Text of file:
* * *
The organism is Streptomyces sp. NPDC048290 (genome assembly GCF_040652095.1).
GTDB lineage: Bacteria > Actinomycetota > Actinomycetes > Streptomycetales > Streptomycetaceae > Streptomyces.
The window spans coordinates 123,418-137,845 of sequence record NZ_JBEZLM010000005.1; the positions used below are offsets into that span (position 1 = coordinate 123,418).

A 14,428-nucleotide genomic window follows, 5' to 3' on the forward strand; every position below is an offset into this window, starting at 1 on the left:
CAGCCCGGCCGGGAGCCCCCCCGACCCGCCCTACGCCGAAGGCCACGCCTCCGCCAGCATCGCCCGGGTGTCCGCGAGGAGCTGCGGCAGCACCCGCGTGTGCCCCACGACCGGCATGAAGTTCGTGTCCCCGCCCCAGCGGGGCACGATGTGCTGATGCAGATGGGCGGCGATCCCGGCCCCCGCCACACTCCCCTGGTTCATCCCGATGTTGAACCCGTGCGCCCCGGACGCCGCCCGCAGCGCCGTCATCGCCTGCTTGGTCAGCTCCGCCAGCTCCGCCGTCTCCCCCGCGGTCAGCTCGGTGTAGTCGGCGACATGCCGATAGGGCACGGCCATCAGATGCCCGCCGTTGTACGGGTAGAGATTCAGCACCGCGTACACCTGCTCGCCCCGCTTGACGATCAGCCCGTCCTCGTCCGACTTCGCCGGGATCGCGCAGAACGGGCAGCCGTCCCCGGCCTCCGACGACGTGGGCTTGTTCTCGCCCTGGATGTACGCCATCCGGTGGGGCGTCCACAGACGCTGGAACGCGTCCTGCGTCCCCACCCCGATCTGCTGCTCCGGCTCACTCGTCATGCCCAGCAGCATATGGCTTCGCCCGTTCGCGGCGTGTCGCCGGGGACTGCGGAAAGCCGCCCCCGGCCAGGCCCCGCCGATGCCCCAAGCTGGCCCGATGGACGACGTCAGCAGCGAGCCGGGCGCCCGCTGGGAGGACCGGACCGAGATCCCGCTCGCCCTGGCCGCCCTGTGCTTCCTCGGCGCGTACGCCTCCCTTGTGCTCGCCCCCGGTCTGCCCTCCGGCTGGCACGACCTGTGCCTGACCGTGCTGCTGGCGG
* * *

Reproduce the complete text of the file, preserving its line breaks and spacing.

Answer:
The organism is Streptomyces sp. NPDC048290 (genome assembly GCF_040652095.1).
GTDB lineage: Bacteria > Actinomycetota > Actinomycetes > Streptomycetales > Streptomycetaceae > Streptomyces.
The window spans coordinates 123,418-137,845 of sequence record NZ_JBEZLM010000005.1; the positions used below are offsets into that span (position 1 = coordinate 123,418).

A 14,428-nucleotide genomic window follows, 5' to 3' on the forward strand; every position below is an offset into this window, starting at 1 on the left:
CAGCCCGGCCGGGAGCCCCCCCGACCCGCCCTACGCCGAAGGCCACGCCTCCGCCAGCATCGCCCGGGTGTCCGCGAGGAGCTGCGGCAGCACCCGCGTGTGCCCCACGACCGGCATGAAGTTCGTGTCCCCGCCCCAGCGGGGCACGATGTGCTGATGCAGATGGGCGGCGATCCCGGCCCCCGCCACACTCCCCTGGTTCATCCCGATGTTGAACCCGTGCGCCCCGGACGCCGCCCGCAGCGCCGTCATCGCCTGCTTGGTCAGCTCCGCCAGCTCCGCCGTCTCCCCCGCGGTCAGCTCGGTGTAGTCGGCGACATGCCGATAGGGCACGGCCATCAGATGCCCGCCGTTGTACGGGTAGAGATTCAGCACCGCGTACACCTGCTCGCCCCGCTTGACGATCAGCCCGTCCTCGTCCGACTTCGCCGGGATCGCGCAGAACGGGCAGCCGTCCCCGGCCTCCGACGACGTGGGCTTGTTCTCGCCCTGGATGTACGCCATCCGGTGGGGCGTCCACAGACGCTGGAACGCGTCCTGCGTCCCCACCCCGATCTGCTGCTCCGGCTCACTCGTCATGCCCAGCAGCATATGGCTTCGCCCGTTCGCGGCGTGTCGCCGGGGACTGCGGAAAGCCGCCCCCGGCCAGGCCCCGCCGATGCCCCAAGCTGGCCCGATGGACGACGTCAGCAGCGAGCCGGGCGCCCGCTGGGAGGACCGGACCGAGATCCCGCTCGCCCTGGCCGCCCTGTGCTTCCTCGGCGCGTACGCCTCCCTTGTGCTCGCCCCCGGTCTGCCCTCCGGCTGGCACGACCTGTGCCTGACCGTGCTGCTGGCGG